The number of people detained in Russia for protesting the country’s partial military mobilization has risen to nearly 2,500 across the country, as prominent pro-Kremlin voices have begun to question how the project is conducted.
OVD-Info, a human rights group which monitors political arrests in Russia, said 2,353 people had been detained September 25, and at least 141 new detentions had been recorded by September 26.
The highest number of one-day detentions came on September 21, when protests took place in 43 cities immediately after the plan was announced.
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The rights group said there may be more detainees than those released by police and that it was only reporting names it could verify.
It was unclear whether the latest figures included detentions of anti-mobilization protesters in the capital of Russia’s southern republic, Dagestan, on September 25.
Caucasus.Facts reported that the police dispersed an unknown number of people who had gathered in Makhachkala to express their anger over conscription.
In one of multiple videos shared on telegram capturing the confrontation, a police officer is shown beating a protester as two other officers restrain the man.
OVD-Info said on September 26 that detained protesters in Makhachkala were beaten after being taken to a police station in the city’s Lenin district, and officers refused to provide the detainees with water.
The rights group also cited a correspondent for the Caucasian Knot website who said he was being held with 60 other detainees at a branch of the Interior Ministry in the Soviet Makhachkala district.
The correspondent, Murad Muradov, said that “some of the detainees were coerced by the police into signing a protocol, threatening them not to be summoned to the military registration and enlistment office”. In at least one case, Muradov added, “they followed through on their threat.”
WATCH: Hundreds marched in the North Caucasus region of Dagestan on September 25 to protest the partial mobilization announced by Russian President Vladimir Putin on September 21 in an effort to escalate the ongoing war on Ukraine .
The nationwide protests erupted hours after President Vladimir Putin announced the partial military mobilization on September 21, which aims to bolster Russian military forces fighting in Ukraine.
Russian police have been mobilized in cities where protests have been called by the opposition group Vesna and supporters of opposition politician Aleksei Navalny.
Footage released by Russian media showed scenes of police using force against protesters, and many young men detained during the protests were reportedly ordered to register for military service.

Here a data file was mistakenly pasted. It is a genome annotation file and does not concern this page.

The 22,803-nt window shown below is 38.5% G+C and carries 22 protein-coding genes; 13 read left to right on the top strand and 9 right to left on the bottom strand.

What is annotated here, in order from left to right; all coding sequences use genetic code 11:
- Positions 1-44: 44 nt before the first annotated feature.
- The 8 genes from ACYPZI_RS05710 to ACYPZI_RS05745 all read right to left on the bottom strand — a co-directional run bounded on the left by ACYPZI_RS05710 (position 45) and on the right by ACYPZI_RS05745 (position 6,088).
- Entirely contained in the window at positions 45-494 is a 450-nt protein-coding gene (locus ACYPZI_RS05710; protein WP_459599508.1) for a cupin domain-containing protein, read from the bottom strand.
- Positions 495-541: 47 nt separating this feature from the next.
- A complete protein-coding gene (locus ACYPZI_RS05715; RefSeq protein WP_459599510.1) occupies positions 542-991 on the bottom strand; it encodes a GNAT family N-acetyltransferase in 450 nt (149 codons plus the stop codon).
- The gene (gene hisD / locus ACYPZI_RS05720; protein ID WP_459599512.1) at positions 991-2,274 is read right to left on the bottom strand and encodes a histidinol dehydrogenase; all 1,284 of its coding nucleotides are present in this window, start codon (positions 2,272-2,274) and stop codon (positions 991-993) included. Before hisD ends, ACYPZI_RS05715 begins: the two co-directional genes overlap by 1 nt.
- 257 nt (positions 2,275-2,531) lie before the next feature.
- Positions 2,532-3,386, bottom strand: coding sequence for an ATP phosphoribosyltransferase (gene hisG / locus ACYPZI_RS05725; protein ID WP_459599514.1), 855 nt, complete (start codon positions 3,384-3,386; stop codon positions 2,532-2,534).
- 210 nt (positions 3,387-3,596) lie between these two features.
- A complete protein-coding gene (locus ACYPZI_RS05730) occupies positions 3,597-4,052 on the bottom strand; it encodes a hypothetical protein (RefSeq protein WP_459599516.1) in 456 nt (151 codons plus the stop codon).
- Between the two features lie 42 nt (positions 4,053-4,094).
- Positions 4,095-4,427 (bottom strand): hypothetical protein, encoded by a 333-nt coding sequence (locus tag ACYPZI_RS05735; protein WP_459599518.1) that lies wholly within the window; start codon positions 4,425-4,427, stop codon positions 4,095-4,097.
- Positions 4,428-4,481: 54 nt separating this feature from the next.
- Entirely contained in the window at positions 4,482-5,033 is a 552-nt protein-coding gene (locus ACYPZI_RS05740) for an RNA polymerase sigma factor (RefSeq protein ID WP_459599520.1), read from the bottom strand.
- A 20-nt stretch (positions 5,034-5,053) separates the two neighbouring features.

In Crimea, the Ukrainian peninsula that Russia occupied and annexed in 2014, Russian-installed leaders said on September 25 that their the mobilization would be over At the end of the day.
The call came as Russian forces suffered significant losses of occupied territory in eastern Ukraine due to a counter-offensive launched by the Ukrainian military. Putin followed through on his mobilization order on September 24 by imposing tougher sanctions on Russians who voluntarily surrendered to Ukrainian forces or refused mobilization orders.
Russian officials said up to 300,000 reserve forces will be called up and only those with relevant combat and service experience will be drafted to fight. However, Russian media reports have surfaced saying that men who have never been in the military or are past the age of conscription are being called up, and foreign media have reported that the real aim is to mobilize more than a million soldiers, which the Kremlin denies. .
Western officials say Russia has suffered between 70,000 and 80,000 casualties, dead and wounded, since it launched its unprovoked war in Ukraine in February.
Mobilization to replenish these losses has seen men across Russia sent to register and to report Russian citizens attempting to flee the country.
Several military enlistment centers and other administrative buildings across the country have been the target of arson in recent days, and on September 26, a military commissar was shot dead by an apparent recruit at an enlistment center in Siberia.
According to media reports, the 25-year-old gunman was called to report to the Ust-Ilimsk city office for a mobilization that day.
The project has also led to rare complaints from pro-Kremlin voices.
Margarita Simonyan, editor-in-chief of state-backed outlet RT, wrote on her Telegram channel on September 24 that although it was announced that only people under the age of 35 would be recruited, “calls go to 40 years.”
“They infuriate people, like on purpose, like out of spite,” Simonyan said of the authorities behind the project.
On the same day, the head of the Russian President’s Human Rights Council, Valery Fadeyev, called on Russian Defense Minister Sergei Shoigu to put an end to the way many editorial boards in the country were proceeding. .
On September 25, two of Russia’s top lawmakers weighed in on the growing controversy.
In a Telegram post, Valentina Matviyenko, Chairwoman of the Federation Council of Russia, said she was aware of reports that men who should not be eligible for the project are being called up.
“Such excesses are absolutely unacceptable. And I consider it entirely right that they trigger a strong reaction in society,” she wrote.
Vyacheslav Volodin, Chairman of the State Duma, wrote in a separate article that “complaints are received.”
“If a mistake is made, it is necessary to correct it,” he said. “Authorities at all levels must understand their responsibilities.”